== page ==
Frequently Asked Questions
Log into your BEACONNECT account. Once you have logged in, click the My Business tab and enter your policy number. Click Go to view policy information and scroll down to the Loss Prevention tab to view a list of loss prevention documents associated with your policy. If you do not have an account click here to open BEACONNECT and when the site opens, click the Create an Account link.
A written safety program shows management concern and commitment for employee safety and health. It outlines steps the company will take to identify and control hazards, provides an opportunity to evaluate (and possibly revise) work practices, and helps make employees aware of safety issues.
A program stressing that safety is everyone’s business benefits both employer and employees. It prevents injuries to workers, provides for documentation and investigation of any incidents that do occur, and can help reduce the employer’s claim costs.
All loss prevention services are free of charge to our policyholders. Webinars are open to the public.
Beacon’s loss prevention consultants work with policyholders to identify and help eliminate hazards in the workplace. Beacon uses OSHA standards as a guide and minimum baseline for identifying unsafe conditions or practices. OSHA is a branch of the federal government charged with enforcing safety standards. OSHA’s mission is to assure the safety and health of America’s workers by setting and enforcing standards; providing training, outreach, and education; establishing partnerships; and encouraging continual improvement in workplace safety and health.
Even if you have never experienced a claim, the Loss Prevention Department conducts an overall risk assessment for the Underwriting Department. Once your risks are determined, we can assist policyholders through proactive controls, recommendations, resources and training. We believe in taking a proactive approach to prevent accidents before they happen.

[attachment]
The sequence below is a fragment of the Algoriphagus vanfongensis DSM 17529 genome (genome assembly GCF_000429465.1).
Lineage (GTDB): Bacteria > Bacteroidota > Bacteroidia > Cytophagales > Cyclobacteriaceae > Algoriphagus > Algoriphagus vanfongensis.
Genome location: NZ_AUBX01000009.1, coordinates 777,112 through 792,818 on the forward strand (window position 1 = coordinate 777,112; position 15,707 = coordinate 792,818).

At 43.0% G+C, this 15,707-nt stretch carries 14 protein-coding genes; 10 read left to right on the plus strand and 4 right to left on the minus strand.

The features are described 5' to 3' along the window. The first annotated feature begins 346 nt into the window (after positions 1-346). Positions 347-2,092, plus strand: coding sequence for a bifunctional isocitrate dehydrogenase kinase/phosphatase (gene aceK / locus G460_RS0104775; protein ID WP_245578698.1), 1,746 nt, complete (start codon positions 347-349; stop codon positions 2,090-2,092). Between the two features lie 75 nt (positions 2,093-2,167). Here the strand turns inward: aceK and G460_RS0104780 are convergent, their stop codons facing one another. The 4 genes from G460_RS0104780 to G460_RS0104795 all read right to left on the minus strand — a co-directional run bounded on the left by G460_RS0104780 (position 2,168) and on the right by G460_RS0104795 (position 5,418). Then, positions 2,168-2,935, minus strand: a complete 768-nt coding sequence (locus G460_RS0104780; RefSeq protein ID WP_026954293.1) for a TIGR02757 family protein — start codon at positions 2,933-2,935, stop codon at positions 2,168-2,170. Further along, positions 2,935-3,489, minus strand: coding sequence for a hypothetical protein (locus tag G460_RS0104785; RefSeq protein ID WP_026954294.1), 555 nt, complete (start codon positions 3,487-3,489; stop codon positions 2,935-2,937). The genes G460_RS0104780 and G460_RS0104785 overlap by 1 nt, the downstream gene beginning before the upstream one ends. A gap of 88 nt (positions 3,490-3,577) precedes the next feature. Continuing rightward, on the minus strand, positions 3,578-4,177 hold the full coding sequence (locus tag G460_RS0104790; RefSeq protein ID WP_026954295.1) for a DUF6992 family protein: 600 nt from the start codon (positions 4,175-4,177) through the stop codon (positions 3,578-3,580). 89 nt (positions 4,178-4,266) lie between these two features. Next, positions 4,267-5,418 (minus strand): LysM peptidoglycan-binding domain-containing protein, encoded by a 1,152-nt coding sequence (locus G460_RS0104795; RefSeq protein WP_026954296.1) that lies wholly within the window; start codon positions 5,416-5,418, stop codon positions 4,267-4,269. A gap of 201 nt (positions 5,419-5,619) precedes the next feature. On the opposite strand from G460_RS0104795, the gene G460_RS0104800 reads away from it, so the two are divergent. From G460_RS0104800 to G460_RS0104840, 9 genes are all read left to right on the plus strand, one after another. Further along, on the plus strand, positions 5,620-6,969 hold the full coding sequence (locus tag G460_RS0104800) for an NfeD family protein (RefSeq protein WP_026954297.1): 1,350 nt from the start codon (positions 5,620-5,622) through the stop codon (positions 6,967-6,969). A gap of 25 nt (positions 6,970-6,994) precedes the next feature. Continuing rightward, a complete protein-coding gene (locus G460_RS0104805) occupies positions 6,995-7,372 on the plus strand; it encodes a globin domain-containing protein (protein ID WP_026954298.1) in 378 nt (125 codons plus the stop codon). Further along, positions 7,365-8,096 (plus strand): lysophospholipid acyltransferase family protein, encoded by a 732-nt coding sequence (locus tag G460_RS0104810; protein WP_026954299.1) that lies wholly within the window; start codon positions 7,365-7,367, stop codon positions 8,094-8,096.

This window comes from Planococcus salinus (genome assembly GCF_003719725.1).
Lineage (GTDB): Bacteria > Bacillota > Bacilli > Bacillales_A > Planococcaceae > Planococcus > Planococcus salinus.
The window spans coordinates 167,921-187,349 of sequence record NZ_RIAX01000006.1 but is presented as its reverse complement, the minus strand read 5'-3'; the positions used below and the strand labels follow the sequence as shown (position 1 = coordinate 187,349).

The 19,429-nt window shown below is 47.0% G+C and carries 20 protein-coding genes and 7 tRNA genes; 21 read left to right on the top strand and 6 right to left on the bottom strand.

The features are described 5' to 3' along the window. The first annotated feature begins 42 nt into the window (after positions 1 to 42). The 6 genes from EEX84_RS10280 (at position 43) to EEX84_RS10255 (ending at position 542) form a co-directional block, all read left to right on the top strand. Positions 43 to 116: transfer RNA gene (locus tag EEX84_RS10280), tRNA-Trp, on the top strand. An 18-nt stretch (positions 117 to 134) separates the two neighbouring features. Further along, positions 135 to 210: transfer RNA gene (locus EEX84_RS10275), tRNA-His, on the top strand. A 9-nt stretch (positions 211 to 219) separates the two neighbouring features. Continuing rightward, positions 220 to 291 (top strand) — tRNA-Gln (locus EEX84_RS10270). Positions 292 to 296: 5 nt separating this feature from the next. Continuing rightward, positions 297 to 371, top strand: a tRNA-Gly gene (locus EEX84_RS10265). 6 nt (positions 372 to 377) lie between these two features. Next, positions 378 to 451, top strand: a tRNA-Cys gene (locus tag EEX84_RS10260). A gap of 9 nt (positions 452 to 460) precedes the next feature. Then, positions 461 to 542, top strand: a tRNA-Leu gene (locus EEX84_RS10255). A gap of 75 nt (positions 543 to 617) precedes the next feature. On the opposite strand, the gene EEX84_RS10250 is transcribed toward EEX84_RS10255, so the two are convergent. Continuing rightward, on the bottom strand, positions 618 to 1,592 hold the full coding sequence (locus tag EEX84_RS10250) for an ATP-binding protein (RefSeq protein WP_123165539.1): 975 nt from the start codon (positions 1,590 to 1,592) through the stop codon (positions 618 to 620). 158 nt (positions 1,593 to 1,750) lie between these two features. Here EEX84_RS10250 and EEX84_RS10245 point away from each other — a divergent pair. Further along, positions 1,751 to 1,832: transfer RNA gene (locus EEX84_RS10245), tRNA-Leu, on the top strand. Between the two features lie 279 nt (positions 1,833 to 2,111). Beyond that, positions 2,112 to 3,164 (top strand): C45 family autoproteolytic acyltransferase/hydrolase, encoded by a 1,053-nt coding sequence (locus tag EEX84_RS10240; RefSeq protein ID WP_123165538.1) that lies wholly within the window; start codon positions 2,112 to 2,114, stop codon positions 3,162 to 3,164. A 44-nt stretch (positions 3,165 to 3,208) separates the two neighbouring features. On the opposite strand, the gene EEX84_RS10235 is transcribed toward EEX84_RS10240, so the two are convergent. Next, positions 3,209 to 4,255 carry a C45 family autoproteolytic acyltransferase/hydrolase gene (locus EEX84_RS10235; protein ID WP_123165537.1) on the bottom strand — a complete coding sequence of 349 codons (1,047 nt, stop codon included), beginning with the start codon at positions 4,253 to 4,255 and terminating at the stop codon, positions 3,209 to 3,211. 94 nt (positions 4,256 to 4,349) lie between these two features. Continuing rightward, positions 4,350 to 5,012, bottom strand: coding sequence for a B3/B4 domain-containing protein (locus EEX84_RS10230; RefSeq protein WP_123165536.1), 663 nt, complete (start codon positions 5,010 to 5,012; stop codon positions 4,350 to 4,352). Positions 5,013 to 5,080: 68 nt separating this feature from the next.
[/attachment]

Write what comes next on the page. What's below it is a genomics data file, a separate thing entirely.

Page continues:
Yes. Even if your company has a good safety record, safety committees help keep safety a priority. Safety committees can help improve employee awareness levels toward safety by talking about prevention measures. The committee should also be involved with reviewing safety policies and procedures. If your committee is lacking excitement, invite an outside safety person to present to your committee, such as a loss prevention representative from Beacon Mutual or a public safety officer.
Visit the State of Rhode Island website for the RI Fire Codes.
No. Employers must have a written respiratory protection plan prior to the use of respirators. This plan shall include selection of respirators; medical evaluation of employees prior to wearing respirator; fit testing procedures for tight-fitting respirators; procedures and schedules for cleaning, disinfecting, storing, inspecting, repairing, discarding, and otherwise maintaining respirators; and training of employees in the respiratory hazards to which they are potentially exposed during routine and emergency situations.
The employer shall provide a medical evaluation by a physician or other licensed health care professional to determine the employee’s ability to use a respirator, before the employee is required to use the respirator in the workplace. Employees must also be fit-tested to determine the correct size respirator they will need to be completely protected prior to issuance of respirator.
You will need an OSHA 10-Hour Construction card whenever you begin work on any Rhode Island municipal or state job that is $100,000 or more in total contract value. This also includes any employee who visits the site from your company. For instance, you may have a “roving” superintendent or project manager who may visit the job infrequently. He or she is still mandated to have the card. In addition, any of your suppliers or vendors need to have this card even if they are only delivering stock or supplies to the project but have to step or drive inside the footprint of the construction site. The only employees that are exempt are municipal, state, or federal employees.
Employers must conduct a hazard assessment of the workplace prior to placing employees in PPE. OSHA calls this the Workplace Hazard Assessment.